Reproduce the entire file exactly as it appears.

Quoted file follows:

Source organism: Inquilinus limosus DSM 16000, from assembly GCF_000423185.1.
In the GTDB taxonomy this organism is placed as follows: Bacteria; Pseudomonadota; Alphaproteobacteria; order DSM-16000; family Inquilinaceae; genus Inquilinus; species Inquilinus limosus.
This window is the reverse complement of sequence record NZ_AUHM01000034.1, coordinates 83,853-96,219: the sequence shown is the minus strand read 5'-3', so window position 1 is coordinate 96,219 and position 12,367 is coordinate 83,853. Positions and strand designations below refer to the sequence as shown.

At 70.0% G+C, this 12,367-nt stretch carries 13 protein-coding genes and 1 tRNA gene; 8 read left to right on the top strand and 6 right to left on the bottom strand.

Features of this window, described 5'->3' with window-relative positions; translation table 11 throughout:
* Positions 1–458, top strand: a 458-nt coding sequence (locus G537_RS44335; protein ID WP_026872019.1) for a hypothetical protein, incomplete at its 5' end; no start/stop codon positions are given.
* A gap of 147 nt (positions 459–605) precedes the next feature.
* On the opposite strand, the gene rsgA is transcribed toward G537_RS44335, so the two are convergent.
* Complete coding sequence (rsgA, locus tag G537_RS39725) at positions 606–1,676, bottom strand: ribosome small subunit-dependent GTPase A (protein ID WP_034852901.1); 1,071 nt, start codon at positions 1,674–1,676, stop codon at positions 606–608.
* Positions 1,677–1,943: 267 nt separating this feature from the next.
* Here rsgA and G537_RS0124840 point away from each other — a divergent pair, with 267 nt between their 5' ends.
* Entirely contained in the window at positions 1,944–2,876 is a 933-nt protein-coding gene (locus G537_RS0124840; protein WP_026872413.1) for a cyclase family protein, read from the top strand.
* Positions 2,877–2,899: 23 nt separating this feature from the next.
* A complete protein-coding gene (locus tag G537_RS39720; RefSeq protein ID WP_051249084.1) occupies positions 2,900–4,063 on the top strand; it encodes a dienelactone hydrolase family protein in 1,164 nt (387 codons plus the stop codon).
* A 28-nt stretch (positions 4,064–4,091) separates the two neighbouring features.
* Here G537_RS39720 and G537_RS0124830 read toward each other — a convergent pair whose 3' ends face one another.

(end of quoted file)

Source organism: Inquilinus limosus DSM 16000, from assembly GCF_000423185.1.
In the GTDB taxonomy this organism is placed as follows: Bacteria; Pseudomonadota; Alphaproteobacteria; order DSM-16000; family Inquilinaceae; genus Inquilinus; species Inquilinus limosus.
This window is the reverse complement of sequence record NZ_AUHM01000034.1, coordinates 83,853-96,219: the sequence shown is the minus strand read 5'-3', so window position 1 is coordinate 96,219 and position 12,367 is coordinate 83,853. Positions and strand designations below refer to the sequence as shown.

At 70.0% G+C, this 12,367-nt stretch carries 13 protein-coding genes and 1 tRNA gene; 8 read left to right on the top strand and 6 right to left on the bottom strand.

Features of this window, described 5'->3' with window-relative positions; translation table 11 throughout:
* Positions 1–458, top strand: a 458-nt coding sequence (locus G537_RS44335; protein ID WP_026872019.1) for a hypothetical protein, incomplete at its 5' end; no start/stop codon positions are given.
* A gap of 147 nt (positions 459–605) precedes the next feature.
* On the opposite strand, the gene rsgA is transcribed toward G537_RS44335, so the two are convergent.
* Complete coding sequence (rsgA, locus tag G537_RS39725) at positions 606–1,676, bottom strand: ribosome small subunit-dependent GTPase A (protein ID WP_034852901.1); 1,071 nt, start codon at positions 1,674–1,676, stop codon at positions 606–608.
* Positions 1,677–1,943: 267 nt separating this feature from the next.
* Here rsgA and G537_RS0124840 point away from each other — a divergent pair, with 267 nt between their 5' ends.
* Entirely contained in the window at positions 1,944–2,876 is a 933-nt protein-coding gene (locus G537_RS0124840; protein WP_026872413.1) for a cyclase family protein, read from the top strand.
* Positions 2,877–2,899: 23 nt separating this feature from the next.
* A complete protein-coding gene (locus tag G537_RS39720; RefSeq protein ID WP_051249084.1) occupies positions 2,900–4,063 on the top strand; it encodes a dienelactone hydrolase family protein in 1,164 nt (387 codons plus the stop codon).
* A 28-nt stretch (positions 4,064–4,091) separates the two neighbouring features.
* Here G537_RS39720 and G537_RS0124830 read toward each other — a convergent pair whose 3' ends face one another.